Many world leaders raised their voices in protest against the new Chinese Communist Party (CCP) law, which intensifies repression on Hong Kong and came into effect today, July 1.
The United States is the country with the most demonstrations of support for Hong Kong, and it has been joined by Taiwan, Japan, and several European Union leaders in rejecting the violation of the international treaty protecting the autonomy of prosperous Hong Kong.
“The United States will not stand idly by as China swallows Hong Kong in its authoritarian jaws,” said Secretary of State Mike Pompeo, who also added, “Today is a sad day for Hong Kong, and for freedom-loving people throughout China.”
Pompeo also reiterated the sanctions the United States is preparing against the CCP, including ending privileges on defense and dual-use technology exports to the territory and removing U.S. exemptions for Hong Kong as different and special treatment.
Former European Parliament President Martin Schulz said, “Market access for Chinese products could be blocked if [the CCP] does not respect its international responsibilities and rights,” according to DW (Deutsche Welle) of June 30.
The European Parliament also issued a nonbinding resolution calling on its members to “impose sanctions and freeze assets against Chinese officials responsible for designing and implementing policies that violate human rights.”
On the first day of the controversial law at least 300 protesters were arrested in Hong Kong by the police, who now have greater powers of repression, including extradition of the accused to the mainland.
The following video shows “a journalist was shot in the head by a water cannon. Their body flew a few meters away on the spot and was carried away by first aiders,” tweeted user miamorci.
A journalist was shot in the head by water canon. Their body flew a few metres away on the spot and was carried away by first aiders. #hk #hongkong #pressfreedom #journalist pic.twitter.com/1IICFbWP9X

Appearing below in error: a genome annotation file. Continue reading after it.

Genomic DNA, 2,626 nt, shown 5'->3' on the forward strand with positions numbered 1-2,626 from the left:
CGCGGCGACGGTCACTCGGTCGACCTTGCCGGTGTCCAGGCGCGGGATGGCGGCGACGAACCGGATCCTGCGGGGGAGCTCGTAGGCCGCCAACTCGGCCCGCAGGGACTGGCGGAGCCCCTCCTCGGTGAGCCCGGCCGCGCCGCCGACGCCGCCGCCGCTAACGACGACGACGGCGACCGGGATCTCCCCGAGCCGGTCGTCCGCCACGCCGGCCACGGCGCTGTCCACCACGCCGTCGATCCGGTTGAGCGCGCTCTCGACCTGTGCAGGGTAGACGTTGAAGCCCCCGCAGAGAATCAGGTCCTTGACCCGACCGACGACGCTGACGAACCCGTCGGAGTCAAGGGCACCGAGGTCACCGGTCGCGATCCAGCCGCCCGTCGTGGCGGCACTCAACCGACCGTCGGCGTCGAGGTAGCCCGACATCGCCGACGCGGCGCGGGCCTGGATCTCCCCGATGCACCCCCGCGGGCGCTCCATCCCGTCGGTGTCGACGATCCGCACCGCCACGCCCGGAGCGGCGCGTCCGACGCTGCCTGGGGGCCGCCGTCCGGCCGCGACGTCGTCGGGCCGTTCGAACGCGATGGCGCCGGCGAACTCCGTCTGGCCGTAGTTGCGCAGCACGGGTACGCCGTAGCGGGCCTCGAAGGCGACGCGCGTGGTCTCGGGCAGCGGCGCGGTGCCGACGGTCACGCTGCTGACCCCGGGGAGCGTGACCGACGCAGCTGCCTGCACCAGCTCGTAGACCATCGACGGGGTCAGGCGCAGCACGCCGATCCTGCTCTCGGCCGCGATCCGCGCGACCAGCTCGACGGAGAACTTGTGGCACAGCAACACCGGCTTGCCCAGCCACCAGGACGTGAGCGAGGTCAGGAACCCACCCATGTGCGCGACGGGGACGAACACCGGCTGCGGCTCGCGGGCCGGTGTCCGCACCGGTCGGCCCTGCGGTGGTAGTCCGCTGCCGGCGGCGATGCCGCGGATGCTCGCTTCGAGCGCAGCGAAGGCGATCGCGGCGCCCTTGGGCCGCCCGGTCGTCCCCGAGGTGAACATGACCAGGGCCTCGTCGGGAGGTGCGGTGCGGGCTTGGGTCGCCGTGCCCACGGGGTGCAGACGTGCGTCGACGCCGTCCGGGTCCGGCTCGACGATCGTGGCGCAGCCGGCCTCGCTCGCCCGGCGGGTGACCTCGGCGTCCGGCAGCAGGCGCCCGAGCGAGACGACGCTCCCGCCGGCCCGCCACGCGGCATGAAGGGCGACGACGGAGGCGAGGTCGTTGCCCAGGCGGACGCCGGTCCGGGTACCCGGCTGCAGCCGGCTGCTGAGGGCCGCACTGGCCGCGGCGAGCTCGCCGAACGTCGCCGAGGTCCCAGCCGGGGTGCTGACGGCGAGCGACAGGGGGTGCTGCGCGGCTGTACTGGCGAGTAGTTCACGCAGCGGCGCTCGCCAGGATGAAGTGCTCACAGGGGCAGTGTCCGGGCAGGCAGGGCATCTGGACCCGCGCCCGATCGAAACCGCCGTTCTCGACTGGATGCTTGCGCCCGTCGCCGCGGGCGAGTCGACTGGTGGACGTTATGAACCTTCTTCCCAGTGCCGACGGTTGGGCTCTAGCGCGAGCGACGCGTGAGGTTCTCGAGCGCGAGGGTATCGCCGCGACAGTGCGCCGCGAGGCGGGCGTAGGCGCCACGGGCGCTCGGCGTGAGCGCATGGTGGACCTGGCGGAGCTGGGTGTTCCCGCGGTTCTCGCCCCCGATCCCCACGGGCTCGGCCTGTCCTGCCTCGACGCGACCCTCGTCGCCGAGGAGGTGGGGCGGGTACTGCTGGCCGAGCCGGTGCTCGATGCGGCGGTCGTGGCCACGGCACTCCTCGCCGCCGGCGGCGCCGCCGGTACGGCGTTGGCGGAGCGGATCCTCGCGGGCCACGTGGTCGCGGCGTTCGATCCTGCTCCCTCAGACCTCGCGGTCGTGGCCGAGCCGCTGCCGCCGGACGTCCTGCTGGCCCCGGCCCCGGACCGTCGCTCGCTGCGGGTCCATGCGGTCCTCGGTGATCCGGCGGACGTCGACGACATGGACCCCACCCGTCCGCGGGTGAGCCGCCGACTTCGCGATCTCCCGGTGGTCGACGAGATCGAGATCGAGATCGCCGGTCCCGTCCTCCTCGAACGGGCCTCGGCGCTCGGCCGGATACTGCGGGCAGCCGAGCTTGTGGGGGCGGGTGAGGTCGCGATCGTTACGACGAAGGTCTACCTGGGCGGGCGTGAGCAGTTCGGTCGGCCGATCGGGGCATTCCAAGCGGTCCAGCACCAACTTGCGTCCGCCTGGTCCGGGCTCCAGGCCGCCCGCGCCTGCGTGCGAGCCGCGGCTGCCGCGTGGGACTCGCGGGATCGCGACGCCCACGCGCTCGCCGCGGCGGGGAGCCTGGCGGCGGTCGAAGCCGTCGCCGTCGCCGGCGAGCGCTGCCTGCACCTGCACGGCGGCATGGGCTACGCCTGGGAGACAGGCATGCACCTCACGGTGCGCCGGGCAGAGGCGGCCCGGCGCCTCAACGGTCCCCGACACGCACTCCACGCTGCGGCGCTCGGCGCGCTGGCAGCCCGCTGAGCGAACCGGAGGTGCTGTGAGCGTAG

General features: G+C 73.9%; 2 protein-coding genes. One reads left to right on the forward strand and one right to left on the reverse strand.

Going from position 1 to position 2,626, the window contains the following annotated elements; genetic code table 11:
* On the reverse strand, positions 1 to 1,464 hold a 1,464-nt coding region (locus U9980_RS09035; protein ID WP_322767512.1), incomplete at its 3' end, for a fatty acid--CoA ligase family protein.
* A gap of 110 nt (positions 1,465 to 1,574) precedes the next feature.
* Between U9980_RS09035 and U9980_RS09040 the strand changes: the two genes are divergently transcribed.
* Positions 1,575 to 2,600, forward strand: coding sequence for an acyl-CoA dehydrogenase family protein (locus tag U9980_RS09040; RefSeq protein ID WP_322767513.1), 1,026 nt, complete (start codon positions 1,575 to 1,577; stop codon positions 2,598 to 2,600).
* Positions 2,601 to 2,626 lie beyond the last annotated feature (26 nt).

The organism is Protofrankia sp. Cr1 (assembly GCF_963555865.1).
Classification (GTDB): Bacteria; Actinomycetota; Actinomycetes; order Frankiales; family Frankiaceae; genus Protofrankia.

— miamorcl (@jrSYU0qmIJjQe4X) July 1, 2020
The UK announced that it would grant British residency to about 3 million Hong Kongers, who are either holders of or eligible for British passports, as a measure of support for the inhabitants of its former colony.
The journalist Stuart Lau, added in a tweet the details of the help that the United Kingdom will provide to the Hong Kongers.
Dominic Raab has confirmed the procedure for BNO holders to acquire British citizenship:
1. 5 years limited right to remain.
2. After 5 years, they can apply for settled status.
3. After 12 months of settled status, they can apply for British citizenship.
No quotas on numbers
— Stuart Lau (@stuartlauscmp) July 1, 2020
Secretary-General of NATO Jens Stoltenberg, defined, “It is clear that China [the CCP] does not share our values, democracy, freedom and the rule of law.”
Pompeo has continuously pointed out the CCP’s violations of human rights and international treaties, in addition to the irregularities with which it conducted the CCP Virus pandemic that has already caused more than half a million deaths worldwide.
On this occasion, Pompeo reiterated his warning to the world about the risk involved in the behavior of the CCP “This is a pattern that the world cannot ignore,” he added.
The Hong Kong people obtained rights from Britain that included a “high degree of autonomy,” an independent judiciary, freedom of speech, press, and assembly, when it ceded the city to the CCP in 1997.
Similarly, Hong Kong could continue to elect by “universal suffrage” the head of the executive and the legislative council.
But now, through the security law imposed by the CCP, its inhabitants lose their acquired rights and are subject to the laws that bind Chinese residents in the rest of the country, characterized by the restriction of democratic freedoms and the totalitarianism of the single party.
Hong Kongers are so worried about the CCP’s repression that many of them have started to flee to Taiwan to continue managing the stability of their freedom from there.